job creation in farming,
logistics, ship building and maintenance among others
waterfront communities by preserving the working waterfront and commercial
enterprises, while providing more public access, and recreation.
Food production and distribution, and connecting
producers to buyers
The mission of the Center for Post Carbon Logistics is to provide the pragmatic means to survive the decades ahead and to provide the tools to transition to a more resilient, equitable, and sustainable world. The Center will do so by providing individuals and communities with no-nonsense methods of transitioning away from the use of fossil fuels for transporting goods and passengers. The Center will research and assist in the implementation of appropriate or Slow Technology needed to respond to the inevitable equity, economic, ecological, and energy crises of the 21st century.
The idea of Slow Technology or “Slow Tech” has its roots in the ideological movement called “appropriate technology,” a term coined by E.F. Schumacher in his book Small is Beautiful, first published in 1973. Slow Tech should be thoughtful about how devices shape our relationships to time, emotion, energy, and bioregional environment.
The Center will house a widely
accessible traditional knowledge data base, library, and a pre/post carbon
tool, technology, and machinery collection.
The Center will promote Slow
The Center will be an advocate for
existing and emerging low carbon shipping and post carbon transportation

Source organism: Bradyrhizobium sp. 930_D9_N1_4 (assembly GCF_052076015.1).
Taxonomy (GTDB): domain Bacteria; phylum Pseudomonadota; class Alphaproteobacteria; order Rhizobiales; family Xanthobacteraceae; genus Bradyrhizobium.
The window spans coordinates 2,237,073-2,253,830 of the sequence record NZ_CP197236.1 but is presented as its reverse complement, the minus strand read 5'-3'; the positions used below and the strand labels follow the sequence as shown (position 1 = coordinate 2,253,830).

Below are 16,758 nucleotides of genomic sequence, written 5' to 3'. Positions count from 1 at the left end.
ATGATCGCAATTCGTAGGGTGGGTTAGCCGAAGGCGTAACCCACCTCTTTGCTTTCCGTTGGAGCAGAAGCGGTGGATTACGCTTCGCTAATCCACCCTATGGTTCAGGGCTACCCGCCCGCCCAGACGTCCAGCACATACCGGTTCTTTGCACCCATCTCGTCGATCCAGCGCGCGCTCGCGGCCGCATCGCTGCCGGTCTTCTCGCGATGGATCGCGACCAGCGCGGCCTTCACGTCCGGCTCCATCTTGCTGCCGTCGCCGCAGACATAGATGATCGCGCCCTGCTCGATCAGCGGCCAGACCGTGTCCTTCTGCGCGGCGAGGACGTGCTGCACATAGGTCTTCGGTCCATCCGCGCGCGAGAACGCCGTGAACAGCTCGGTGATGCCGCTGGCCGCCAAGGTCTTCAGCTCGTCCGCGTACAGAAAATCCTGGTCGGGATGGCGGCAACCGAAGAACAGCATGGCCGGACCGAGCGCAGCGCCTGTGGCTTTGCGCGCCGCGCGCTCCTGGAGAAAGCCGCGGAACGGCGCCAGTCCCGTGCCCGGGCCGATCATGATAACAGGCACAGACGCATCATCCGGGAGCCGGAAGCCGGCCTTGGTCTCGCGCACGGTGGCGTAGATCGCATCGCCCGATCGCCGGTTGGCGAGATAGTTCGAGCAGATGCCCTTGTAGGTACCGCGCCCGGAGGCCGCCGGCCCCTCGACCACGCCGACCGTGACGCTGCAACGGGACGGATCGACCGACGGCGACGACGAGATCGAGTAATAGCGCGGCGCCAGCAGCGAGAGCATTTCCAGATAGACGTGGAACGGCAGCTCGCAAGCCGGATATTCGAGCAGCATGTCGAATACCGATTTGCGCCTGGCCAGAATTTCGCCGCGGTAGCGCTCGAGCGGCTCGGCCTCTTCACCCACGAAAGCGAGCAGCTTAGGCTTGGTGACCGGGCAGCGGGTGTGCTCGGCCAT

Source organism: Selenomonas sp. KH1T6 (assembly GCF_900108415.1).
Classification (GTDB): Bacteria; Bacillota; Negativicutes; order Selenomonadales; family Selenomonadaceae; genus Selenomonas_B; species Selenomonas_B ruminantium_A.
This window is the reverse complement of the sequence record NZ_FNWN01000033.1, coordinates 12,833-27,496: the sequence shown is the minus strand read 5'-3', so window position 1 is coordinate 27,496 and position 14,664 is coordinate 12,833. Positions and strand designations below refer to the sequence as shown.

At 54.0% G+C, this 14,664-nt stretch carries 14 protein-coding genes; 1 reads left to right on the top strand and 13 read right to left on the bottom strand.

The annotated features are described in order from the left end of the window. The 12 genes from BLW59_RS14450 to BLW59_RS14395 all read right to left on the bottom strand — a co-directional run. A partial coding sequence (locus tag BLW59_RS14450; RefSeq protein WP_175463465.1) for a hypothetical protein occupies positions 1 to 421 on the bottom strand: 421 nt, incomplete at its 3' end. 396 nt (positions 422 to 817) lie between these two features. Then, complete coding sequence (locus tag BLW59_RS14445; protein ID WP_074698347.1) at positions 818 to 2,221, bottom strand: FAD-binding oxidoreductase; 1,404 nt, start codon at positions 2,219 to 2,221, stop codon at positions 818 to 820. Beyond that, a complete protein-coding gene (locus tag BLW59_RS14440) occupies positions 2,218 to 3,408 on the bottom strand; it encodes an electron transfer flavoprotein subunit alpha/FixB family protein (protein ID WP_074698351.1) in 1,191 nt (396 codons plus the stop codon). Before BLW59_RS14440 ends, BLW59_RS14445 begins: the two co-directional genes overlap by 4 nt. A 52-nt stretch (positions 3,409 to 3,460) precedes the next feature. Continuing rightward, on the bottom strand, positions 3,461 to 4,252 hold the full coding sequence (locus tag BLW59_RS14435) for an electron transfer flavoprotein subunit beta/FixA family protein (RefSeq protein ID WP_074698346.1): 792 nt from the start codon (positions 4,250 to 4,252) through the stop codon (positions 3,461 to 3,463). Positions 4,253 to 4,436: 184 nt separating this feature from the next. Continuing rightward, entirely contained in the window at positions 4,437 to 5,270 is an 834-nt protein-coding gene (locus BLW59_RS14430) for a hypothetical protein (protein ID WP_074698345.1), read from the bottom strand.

The Center will provide educational
opportunities and creative, implementable, real world solutions to the
environmental, economic, and social crises we are likely to face in the near
and mid-term future.
The Center will enable people to work
locally to transition our communities and bioregion away from a fossil
fuel-based economy to a “restorative economy,” one that is human-scaled,
embraces alternative locally based energy, and that is less extractive.
The Center will host regional,
national, and international conferences on post carbon logistics and sail
freight and will be an advocate for working waterfronts throughout the Canals,
the Hudson Valley, NY Harbor, and the Atlantic Coast.
The Center will partner with other
enterprises and organizations to provide a physical place where professional
practitioners and apprentices can participate in theory and practice workshops
for preserving the skills of the past to serve the future.
The Center will advocate for a
Transition that people will embrace it as a collective adventure, as a common
journey, as something positive, and how communities can feel alive, positive
and included in this process of societal transformation. Paraphrasing the title
of Transition Town Rob Hopkins’ book, The Center for Post Carbon Logistics will
be the embodiment of the “Power of Just Doing Stuff.”